Opponents prime arguments for corporate tax campaign
Lawmakers will meet Wednesday to review an obscure corner of California's tax code that could be worth $1 billion a year.
The debate focuses on Proposition 39, a campaign to change how taxes are calculated for corporations. If approved by voters in November, it would increase revenue and direct half of that money to energy- efficiency projects for the next five years.
Proposition 39 would force multi-state companies to pay taxes based on their sales in the state. Right now they can choose between that and a combination of sales, property and payroll taxes. Supporters of the ballot measure say the change would increase taxes on out-of-state corporations that have fewer operations in California but sell a lot of products in the state.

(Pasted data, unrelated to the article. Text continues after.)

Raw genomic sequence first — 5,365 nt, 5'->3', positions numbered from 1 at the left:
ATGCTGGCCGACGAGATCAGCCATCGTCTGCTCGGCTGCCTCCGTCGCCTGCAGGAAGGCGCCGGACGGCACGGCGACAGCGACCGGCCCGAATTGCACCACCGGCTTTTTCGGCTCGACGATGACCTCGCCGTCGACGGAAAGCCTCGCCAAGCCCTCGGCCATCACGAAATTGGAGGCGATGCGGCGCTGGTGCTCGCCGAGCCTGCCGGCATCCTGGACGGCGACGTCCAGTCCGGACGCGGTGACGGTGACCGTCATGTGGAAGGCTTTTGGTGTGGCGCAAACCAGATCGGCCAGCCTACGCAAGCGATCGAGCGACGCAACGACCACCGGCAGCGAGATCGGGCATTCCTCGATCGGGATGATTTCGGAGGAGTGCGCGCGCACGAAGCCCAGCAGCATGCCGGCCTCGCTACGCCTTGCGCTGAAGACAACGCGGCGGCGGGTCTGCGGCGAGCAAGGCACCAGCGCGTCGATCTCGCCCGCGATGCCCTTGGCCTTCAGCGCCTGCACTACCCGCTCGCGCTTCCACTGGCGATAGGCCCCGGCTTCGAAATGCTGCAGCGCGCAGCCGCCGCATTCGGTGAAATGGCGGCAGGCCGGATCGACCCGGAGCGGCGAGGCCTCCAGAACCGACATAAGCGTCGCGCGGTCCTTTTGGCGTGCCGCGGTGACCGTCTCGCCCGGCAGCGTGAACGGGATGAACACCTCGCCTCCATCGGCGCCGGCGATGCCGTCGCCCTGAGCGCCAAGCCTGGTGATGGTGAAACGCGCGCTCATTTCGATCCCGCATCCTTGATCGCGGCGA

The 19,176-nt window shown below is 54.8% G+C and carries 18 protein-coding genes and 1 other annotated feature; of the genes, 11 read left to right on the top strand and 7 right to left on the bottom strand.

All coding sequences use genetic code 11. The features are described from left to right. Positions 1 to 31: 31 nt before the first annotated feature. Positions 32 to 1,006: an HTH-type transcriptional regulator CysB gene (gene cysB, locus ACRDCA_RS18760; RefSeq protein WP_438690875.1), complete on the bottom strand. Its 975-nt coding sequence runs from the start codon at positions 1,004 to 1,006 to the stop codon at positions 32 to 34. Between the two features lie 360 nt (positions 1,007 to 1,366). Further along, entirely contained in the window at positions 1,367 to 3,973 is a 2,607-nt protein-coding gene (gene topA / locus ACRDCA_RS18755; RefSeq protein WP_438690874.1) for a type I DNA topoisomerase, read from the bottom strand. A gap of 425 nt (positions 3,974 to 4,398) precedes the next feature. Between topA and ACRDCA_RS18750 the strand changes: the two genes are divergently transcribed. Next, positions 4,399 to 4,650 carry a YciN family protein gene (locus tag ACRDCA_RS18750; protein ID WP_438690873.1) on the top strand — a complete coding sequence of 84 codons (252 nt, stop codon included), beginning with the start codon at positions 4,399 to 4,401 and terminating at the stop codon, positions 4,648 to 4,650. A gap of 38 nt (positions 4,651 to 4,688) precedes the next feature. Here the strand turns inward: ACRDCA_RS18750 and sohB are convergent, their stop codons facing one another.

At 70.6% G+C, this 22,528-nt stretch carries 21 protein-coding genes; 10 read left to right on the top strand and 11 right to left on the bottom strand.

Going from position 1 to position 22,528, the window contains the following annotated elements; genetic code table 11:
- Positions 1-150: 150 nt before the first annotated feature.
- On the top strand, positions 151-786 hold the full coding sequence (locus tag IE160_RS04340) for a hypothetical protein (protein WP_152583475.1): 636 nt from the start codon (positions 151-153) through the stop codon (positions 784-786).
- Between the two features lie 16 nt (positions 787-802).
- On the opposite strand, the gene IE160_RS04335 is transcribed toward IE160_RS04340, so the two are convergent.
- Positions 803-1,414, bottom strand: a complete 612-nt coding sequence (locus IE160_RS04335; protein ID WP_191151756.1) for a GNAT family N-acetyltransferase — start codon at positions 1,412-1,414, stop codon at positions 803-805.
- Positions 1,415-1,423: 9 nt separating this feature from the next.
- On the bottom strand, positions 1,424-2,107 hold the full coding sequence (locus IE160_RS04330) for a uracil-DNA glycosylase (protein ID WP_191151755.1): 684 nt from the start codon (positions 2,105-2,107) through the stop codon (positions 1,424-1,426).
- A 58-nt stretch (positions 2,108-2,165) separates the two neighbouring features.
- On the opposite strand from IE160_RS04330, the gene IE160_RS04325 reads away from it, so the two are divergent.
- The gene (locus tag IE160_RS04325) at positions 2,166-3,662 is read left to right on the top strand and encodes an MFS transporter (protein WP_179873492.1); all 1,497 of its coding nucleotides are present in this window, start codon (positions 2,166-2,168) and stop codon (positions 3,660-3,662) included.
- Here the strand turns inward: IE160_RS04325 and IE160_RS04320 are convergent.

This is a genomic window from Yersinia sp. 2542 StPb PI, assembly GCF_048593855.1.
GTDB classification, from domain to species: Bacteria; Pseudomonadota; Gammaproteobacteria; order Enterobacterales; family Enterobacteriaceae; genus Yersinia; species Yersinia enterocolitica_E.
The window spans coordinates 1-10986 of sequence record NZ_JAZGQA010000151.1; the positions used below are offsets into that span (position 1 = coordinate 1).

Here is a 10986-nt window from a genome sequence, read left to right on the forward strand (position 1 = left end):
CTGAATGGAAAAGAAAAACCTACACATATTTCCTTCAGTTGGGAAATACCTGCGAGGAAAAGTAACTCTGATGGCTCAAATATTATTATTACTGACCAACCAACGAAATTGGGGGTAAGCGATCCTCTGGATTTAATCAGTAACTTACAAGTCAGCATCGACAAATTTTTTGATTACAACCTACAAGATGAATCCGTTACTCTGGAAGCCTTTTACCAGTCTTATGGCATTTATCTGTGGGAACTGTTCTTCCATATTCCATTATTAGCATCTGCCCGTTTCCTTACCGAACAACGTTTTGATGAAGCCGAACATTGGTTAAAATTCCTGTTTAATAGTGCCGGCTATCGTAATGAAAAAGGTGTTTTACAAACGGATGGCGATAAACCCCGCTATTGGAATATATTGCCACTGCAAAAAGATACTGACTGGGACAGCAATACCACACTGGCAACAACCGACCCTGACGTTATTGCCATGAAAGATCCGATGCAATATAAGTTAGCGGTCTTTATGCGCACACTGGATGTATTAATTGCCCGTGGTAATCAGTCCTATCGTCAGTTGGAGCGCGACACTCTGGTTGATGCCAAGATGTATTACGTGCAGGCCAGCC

To make their case, the supporters are pointing out that some of the same companies fighting Proposition 39 wanted the same policies in their home states when it financially benefited them.
"They made some of the exact same arguments that we’re making in California," said Chris Lehane, a spokesman for Californians to Close the Out of State Corporate Tax Loophole.
The campaign also plans to release a new video Thursday spoofing the companies as participants in the "tax dodger olympics."
The California Manufacturing and Technology Assn., which opposes Proposition 39, says current tax law isn't the loophole some make it out to be. In a letter, the group says the ballot measure would “further erode California’s ability to attract and compete with other states for business investment and hiring.”
-- Chris Megerian in Sacramento